Which, when you look at the ingredient list on the back of the bags of the store-bought kind, you’ll quickly realize how many fillers and nonsense are included. Some are even ones I can’t pronounce. No thank you.
But this stuff is super easy to make, extremely hearty, and making it is the perfect distraction from social media. Want to try it out?
Ginger Molasses Granola
This recipe is from the Run Fast. Eat Slow. cookbook. If you’re seeking inspiration for indulgent, nourishing—and most importantly, EASY—I’d recommend looking into this book. We use it on a weekly basis.
3 cups old-fashioned oats
1 cup finely shredded unsweetened dried coconut
1/2 cup shelled pumpkin seeds
1/2 cup sunflower seeds
1/2 cup raisins or chopped dried fruit
2 teaspoons ground ginger
2 teaspoons ground cinnamon
1/2 teaspoon fine sea salt
1/3 cup virgin coconut oil
1/4 cup honey
1/4 cup blackstrap molasses*
**Personally, I add more honey and less molasses. This makes the granola not as sweet, which is more to my liking.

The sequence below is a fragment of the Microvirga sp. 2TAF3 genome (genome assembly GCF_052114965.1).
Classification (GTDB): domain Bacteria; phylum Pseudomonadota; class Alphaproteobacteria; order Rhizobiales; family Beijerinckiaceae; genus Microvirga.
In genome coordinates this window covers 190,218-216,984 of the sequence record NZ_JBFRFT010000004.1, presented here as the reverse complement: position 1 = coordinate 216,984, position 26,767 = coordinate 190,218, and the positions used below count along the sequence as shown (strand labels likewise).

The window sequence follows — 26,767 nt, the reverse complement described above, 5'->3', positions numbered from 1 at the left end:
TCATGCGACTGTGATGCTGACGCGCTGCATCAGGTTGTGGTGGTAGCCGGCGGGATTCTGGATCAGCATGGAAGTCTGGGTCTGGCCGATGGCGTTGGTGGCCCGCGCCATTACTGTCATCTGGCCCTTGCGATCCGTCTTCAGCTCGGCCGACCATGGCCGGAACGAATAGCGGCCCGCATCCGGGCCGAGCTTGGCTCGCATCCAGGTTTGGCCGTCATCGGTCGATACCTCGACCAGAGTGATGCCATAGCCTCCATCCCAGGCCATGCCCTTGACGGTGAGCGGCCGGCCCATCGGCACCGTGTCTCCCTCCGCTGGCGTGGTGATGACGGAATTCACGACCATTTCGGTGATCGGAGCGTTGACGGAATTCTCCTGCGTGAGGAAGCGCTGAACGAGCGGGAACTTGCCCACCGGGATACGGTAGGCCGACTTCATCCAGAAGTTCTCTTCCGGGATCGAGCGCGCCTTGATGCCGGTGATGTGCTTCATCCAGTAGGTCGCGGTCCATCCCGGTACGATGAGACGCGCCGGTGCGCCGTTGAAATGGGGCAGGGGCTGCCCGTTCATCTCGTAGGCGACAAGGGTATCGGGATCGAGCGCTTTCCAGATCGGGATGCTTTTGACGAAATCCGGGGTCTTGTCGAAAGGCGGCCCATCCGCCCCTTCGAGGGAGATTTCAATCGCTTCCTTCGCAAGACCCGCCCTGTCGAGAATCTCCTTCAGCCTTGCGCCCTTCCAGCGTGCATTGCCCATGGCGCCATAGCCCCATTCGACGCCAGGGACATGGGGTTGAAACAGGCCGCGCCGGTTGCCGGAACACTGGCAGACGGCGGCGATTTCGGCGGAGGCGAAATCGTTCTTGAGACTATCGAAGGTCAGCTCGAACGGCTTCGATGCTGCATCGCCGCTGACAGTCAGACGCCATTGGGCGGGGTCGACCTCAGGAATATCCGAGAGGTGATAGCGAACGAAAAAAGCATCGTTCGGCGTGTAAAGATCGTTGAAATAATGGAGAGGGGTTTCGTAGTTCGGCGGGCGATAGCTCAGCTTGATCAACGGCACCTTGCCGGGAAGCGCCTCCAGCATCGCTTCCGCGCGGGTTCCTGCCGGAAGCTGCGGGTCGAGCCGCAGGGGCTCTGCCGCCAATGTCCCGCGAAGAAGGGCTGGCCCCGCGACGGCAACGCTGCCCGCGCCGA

Steps / Preparation
- Preheat the oven to 275°F and line a rimmed baking sheet with parchment paper.
- In a large mixing bowl, stir together the oats, coconut, pumpkin seeds, sunflower seeds, raisins or dried fruit, ginger, cinnamon and salt.
- In a small bowl, stir together the coconut oil, honey, and molasses and microwave on low until slightly melted. Or melt in a small saucepan over low heat. Pour over the dry ingredients and stir until evenly combined.
- Spread out in a thick layer on the baking sheet. Bake, gently stirring every 15 minutes, until lightly browned, 45 minutes. Granola will still be moist at the end of baking, but will morph into crunchy goodness once it cools completely.
- Store in a glass jar with a lid at room temperature. Granola will stay fresh for several weeks, but it is usually devoured within several days in our household!
What makes this granola a winner is how versatile it is. It’s perfect if you need to do a major pantry sweep. For instance, if pumpkin or sunflower seeds aren’t your cup of tea, switch them out for another kind of nuts you like. Or, skip these ingredients. It’s up to you.
But, be warned: once you start sharing this granola with your friends/family, they’ll most likely be asking you always make it. It’s that good. I even wrote about it on POPSUGAR. You can read the post here, if you’d like!